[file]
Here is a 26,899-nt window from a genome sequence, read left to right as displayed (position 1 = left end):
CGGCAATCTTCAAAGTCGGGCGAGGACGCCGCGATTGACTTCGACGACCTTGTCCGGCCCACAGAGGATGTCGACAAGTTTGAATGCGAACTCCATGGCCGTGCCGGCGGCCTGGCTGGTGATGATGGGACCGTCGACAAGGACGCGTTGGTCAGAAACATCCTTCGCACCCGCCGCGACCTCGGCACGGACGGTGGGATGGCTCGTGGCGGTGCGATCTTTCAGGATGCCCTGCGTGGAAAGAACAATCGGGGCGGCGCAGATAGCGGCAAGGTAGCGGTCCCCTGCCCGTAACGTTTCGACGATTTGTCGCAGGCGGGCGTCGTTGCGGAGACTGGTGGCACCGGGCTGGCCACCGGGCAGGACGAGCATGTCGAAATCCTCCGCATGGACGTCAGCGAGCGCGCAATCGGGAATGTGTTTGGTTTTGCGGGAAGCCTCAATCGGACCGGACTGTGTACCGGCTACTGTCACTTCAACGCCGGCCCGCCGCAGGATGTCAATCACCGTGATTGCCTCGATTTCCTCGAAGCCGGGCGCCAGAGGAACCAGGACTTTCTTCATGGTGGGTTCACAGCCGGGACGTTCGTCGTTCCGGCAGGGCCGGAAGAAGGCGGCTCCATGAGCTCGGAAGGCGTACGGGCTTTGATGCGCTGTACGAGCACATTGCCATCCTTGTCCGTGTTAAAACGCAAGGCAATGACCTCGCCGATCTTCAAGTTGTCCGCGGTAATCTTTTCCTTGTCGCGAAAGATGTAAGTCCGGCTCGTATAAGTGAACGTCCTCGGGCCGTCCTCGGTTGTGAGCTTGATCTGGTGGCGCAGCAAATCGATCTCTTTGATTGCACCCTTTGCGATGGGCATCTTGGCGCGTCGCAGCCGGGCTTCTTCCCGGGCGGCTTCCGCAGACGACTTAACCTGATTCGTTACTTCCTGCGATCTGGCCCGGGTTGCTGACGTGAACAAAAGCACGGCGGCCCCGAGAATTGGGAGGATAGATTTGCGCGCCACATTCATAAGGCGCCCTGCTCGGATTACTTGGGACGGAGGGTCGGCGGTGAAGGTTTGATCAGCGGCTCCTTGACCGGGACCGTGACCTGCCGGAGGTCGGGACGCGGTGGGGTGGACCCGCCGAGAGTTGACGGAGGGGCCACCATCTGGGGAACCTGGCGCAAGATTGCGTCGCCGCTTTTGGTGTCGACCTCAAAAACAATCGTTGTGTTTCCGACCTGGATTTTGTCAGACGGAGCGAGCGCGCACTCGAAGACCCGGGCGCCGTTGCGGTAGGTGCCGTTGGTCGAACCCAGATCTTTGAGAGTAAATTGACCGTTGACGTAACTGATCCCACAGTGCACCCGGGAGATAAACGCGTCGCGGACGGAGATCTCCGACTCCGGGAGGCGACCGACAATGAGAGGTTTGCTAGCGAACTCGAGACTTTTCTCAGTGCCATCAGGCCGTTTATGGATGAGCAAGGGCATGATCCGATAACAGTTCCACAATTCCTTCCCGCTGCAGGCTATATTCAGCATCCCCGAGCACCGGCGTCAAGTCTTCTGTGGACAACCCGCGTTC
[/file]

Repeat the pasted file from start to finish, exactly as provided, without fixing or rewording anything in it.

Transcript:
Here is a 26,899-nt window from a genome sequence, read left to right as displayed (position 1 = left end):
CGGCAATCTTCAAAGTCGGGCGAGGACGCCGCGATTGACTTCGACGACCTTGTCCGGCCCACAGAGGATGTCGACAAGTTTGAATGCGAACTCCATGGCCGTGCCGGCGGCCTGGCTGGTGATGATGGGACCGTCGACAAGGACGCGTTGGTCAGAAACATCCTTCGCACCCGCCGCGACCTCGGCACGGACGGTGGGATGGCTCGTGGCGGTGCGATCTTTCAGGATGCCCTGCGTGGAAAGAACAATCGGGGCGGCGCAGATAGCGGCAAGGTAGCGGTCCCCTGCCCGTAACGTTTCGACGATTTGTCGCAGGCGGGCGTCGTTGCGGAGACTGGTGGCACCGGGCTGGCCACCGGGCAGGACGAGCATGTCGAAATCCTCCGCATGGACGTCAGCGAGCGCGCAATCGGGAATGTGTTTGGTTTTGCGGGAAGCCTCAATCGGACCGGACTGTGTACCGGCTACTGTCACTTCAACGCCGGCCCGCCGCAGGATGTCAATCACCGTGATTGCCTCGATTTCCTCGAAGCCGGGCGCCAGAGGAACCAGGACTTTCTTCATGGTGGGTTCACAGCCGGGACGTTCGTCGTTCCGGCAGGGCCGGAAGAAGGCGGCTCCATGAGCTCGGAAGGCGTACGGGCTTTGATGCGCTGTACGAGCACATTGCCATCCTTGTCCGTGTTAAAACGCAAGGCAATGACCTCGCCGATCTTCAAGTTGTCCGCGGTAATCTTTTCCTTGTCGCGAAAGATGTAAGTCCGGCTCGTATAAGTGAACGTCCTCGGGCCGTCCTCGGTTGTGAGCTTGATCTGGTGGCGCAGCAAATCGATCTCTTTGATTGCACCCTTTGCGATGGGCATCTTGGCGCGTCGCAGCCGGGCTTCTTCCCGGGCGGCTTCCGCAGACGACTTAACCTGATTCGTTACTTCCTGCGATCTGGCCCGGGTTGCTGACGTGAACAAAAGCACGGCGGCCCCGAGAATTGGGAGGATAGATTTGCGCGCCACATTCATAAGGCGCCCTGCTCGGATTACTTGGGACGGAGGGTCGGCGGTGAAGGTTTGATCAGCGGCTCCTTGACCGGGACCGTGACCTGCCGGAGGTCGGGACGCGGTGGGGTGGACCCGCCGAGAGTTGACGGAGGGGCCACCATCTGGGGAACCTGGCGCAAGATTGCGTCGCCGCTTTTGGTGTCGACCTCAAAAACAATCGTTGTGTTTCCGACCTGGATTTTGTCAGACGGAGCGAGCGCGCACTCGAAGACCCGGGCGCCGTTGCGGTAGGTGCCGTTGGTCGAACCCAGATCTTTGAGAGTAAATTGACCGTTGACGTAACTGATCCCACAGTGCACCCGGGAGATAAACGCGTCGCGGACGGAGATCTCCGACTCCGGGAGGCGACCGACAATGAGAGGTTTGCTAGCGAACTCGAGACTTTTCTCAGTGCCATCAGGCCGTTTATGGATGAGCAAGGGCATGATCCGATAACAGTTCCACAATTCCTTCCCGCTGCAGGCTATATTCAGCATCCCCGAGCACCGGCGTCAAGTCTTCTGTGGACAACCCGCGTTC